By a Biometrica staffer
The National Crime Victimization Survey (NCVS) has, once again, shown that disabled people are disproportionately targeted by criminals, and are particularly at risk of being victims of violent crimes. The rate at which disabled people are victimized, the survey found, is also alarmingly higher than it was in the past.
In 2019, the rate of violent victimization against persons with disabilities was nearly four times the rate for those without, according to data published this month by the Bureau of Justice Statistics (BJS). The overall rate of violent victimization against persons with disabilities was 46.2 per 1,000 people aged 12 or older. That number drops dramatically to a rate of 12.3 per 1,000 for persons without disabilities.
According to older results of the same survey (NCVS), between 2009 and 2015 the rate of violent victimization of persons with disabilities was 2.5 times the rate for those without (i.e. 32.3 per 1,000 versus 12.7 per 1,000).
Per the latest survey results, between 2017 and 2019, people with disabilities were victims of 26% of all non-fatal violent crime, and yet only accounted for 12% of the population. When it comes to the type of crime, one in three robbery victims had at least one disability, BJS adds.
However, BJS researchers and law enforcement agencies concede that the number of crimes actually committed against disabled people is likely to be higher than what is reported, CBS News said in a report.
Other key findings of the latest NCVS, according to BJS, include:
- During 2017–19, the rate of violent victimization against males with disabilities was 42.7 per 1,000, compared to 13.4 per 1,000 males without disabilities
- For females with disabilities, the rate of violent victimization was 49.4 per 1,000, compared to 11.3 per 1,000 for females without disabilities. In a 2015 report from the U.S. Department of Human Health Services, researchers found that disabled women are more likely to experience violence or abuse compared to non-disabled women and are more likely to experience violence or abuse by a current or former partner, per the CBS News article cited earlier
- For each racial and ethnic group measured, persons with disabilities had higher violent victimization rates than persons without disabilities
- Among victims who were disabled, the rate of violent crime excluding simple assault was more than four times the rate for people without disabilities (i.e. 17.9 per 1,000 versus 4.0 per 1,000)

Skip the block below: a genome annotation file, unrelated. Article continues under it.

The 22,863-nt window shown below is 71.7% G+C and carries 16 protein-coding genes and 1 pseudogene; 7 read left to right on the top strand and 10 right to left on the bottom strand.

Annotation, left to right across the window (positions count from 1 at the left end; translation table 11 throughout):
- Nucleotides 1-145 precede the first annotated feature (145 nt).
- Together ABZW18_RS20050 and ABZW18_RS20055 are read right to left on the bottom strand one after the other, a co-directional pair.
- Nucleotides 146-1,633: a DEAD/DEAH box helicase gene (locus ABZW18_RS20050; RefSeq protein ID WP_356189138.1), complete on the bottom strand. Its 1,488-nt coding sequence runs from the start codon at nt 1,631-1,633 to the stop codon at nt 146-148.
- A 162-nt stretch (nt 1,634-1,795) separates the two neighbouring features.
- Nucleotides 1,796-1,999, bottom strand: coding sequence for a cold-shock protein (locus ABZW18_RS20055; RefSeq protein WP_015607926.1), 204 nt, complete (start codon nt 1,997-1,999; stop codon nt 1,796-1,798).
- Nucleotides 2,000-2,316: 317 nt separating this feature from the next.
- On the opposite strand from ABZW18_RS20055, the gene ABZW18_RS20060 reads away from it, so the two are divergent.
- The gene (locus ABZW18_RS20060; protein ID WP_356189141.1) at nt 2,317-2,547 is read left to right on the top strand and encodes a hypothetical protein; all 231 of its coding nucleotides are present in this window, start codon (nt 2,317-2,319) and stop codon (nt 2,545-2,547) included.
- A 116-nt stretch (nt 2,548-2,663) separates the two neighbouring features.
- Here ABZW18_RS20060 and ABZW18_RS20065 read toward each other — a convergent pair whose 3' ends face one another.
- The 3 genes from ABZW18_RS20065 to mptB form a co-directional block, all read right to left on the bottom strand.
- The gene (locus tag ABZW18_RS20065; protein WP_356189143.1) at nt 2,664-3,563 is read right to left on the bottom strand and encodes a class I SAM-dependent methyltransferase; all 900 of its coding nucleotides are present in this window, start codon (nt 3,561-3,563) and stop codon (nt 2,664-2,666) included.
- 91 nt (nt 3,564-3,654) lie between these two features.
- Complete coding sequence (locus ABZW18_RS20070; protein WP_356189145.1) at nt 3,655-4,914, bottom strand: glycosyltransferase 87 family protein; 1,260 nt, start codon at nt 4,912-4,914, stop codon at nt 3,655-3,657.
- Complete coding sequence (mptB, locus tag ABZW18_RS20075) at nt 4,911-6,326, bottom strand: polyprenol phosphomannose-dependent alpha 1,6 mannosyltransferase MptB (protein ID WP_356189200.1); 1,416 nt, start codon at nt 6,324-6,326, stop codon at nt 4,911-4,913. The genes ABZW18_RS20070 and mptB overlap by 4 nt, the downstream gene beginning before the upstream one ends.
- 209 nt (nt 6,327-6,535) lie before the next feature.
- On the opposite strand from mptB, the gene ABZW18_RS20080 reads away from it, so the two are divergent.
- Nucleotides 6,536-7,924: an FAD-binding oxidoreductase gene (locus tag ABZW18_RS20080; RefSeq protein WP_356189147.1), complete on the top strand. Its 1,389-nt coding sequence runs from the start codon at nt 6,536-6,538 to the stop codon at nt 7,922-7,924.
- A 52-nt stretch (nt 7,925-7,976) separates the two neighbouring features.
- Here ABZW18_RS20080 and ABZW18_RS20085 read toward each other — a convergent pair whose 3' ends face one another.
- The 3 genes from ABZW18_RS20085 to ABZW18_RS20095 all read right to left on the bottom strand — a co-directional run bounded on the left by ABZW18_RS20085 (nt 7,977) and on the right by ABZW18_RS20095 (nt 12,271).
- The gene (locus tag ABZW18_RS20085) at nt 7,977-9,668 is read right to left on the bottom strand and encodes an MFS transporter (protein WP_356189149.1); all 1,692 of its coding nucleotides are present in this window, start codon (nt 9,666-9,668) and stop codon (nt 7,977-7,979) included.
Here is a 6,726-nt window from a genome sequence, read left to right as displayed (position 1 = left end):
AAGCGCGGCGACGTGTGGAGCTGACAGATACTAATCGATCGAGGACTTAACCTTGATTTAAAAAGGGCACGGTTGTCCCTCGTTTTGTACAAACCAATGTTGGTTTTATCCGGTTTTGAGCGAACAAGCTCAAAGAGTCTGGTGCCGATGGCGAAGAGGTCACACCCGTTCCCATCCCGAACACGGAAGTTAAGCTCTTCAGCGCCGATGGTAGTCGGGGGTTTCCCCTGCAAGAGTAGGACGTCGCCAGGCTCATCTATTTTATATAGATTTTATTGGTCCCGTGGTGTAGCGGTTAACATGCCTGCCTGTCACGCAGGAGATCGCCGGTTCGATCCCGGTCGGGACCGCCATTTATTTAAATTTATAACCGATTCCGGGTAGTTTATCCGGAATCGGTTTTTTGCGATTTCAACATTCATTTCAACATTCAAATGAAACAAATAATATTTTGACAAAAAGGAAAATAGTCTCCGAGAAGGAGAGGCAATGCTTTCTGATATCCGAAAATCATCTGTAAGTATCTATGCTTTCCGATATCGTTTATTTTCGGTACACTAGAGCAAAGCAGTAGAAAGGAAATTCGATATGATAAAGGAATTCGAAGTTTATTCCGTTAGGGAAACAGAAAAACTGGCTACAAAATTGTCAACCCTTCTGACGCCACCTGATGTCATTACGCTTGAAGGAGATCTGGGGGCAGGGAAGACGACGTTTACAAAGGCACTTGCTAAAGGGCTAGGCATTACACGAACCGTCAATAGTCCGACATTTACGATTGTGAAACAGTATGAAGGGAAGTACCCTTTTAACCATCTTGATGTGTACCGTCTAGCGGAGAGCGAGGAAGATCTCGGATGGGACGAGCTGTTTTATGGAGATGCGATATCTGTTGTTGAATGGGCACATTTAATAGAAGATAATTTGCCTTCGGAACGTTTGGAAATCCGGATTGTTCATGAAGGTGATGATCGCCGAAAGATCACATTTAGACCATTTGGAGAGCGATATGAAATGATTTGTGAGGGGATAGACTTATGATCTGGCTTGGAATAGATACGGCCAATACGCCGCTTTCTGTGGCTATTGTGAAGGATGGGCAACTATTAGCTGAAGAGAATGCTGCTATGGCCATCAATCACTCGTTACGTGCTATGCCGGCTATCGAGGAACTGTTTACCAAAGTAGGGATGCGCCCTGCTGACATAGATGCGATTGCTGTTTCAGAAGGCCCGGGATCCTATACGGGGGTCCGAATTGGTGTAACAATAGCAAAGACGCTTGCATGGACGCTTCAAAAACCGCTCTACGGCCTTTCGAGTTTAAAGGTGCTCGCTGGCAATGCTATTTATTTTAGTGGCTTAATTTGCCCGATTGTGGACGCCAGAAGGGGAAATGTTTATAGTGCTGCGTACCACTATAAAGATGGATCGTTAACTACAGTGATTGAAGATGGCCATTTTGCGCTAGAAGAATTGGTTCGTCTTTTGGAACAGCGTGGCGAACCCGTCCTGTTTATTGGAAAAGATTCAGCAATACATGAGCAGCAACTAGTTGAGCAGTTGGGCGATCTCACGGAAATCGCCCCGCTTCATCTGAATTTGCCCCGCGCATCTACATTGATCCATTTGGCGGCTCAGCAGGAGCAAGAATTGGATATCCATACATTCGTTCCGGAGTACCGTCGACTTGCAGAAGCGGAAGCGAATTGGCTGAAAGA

- The rate of simple assault against persons with disabilities (28.3 per 1,000) was more than three times the rate for persons without disabilities (8.3 per 1,000)
- 27% of aggravated assault victimizations involved a person with a disability; similarly the rates were 27% for rape/sexual assault and 25% for simple assault
- Among the disability types measured, the rate of violent victimization was highest for persons with cognitive disabilities (83.3 per 1,000). Persons with hearing disabilities had the lowest victimization rates of violent crime (23.6 per 1,000) and violent crime, excluding simple assault, (9.4 per 1,000) among the disability types examined
- Strangers committed a lower percentage of violent victimizations against persons with disabilities (32%) than against persons without disabilities (41%)
- A similar percentage of violent victimizations against persons with (11%) or without (13%) disabilities was committed by an intimate partner. Other relatives (including parents, children, etc) accounted for a higher percentage of violent victimizations against persons with disabilities (14%) than against persons without disabilities (7%)
- Violent crime against persons with disabilities (38%) was less likely to be reported to police than violence against persons without disabilities (45%)
- 19% of rapes or sexual assaults against persons with disabilities were reported to police, which was lower than the percentage for victims without disabilities (36%)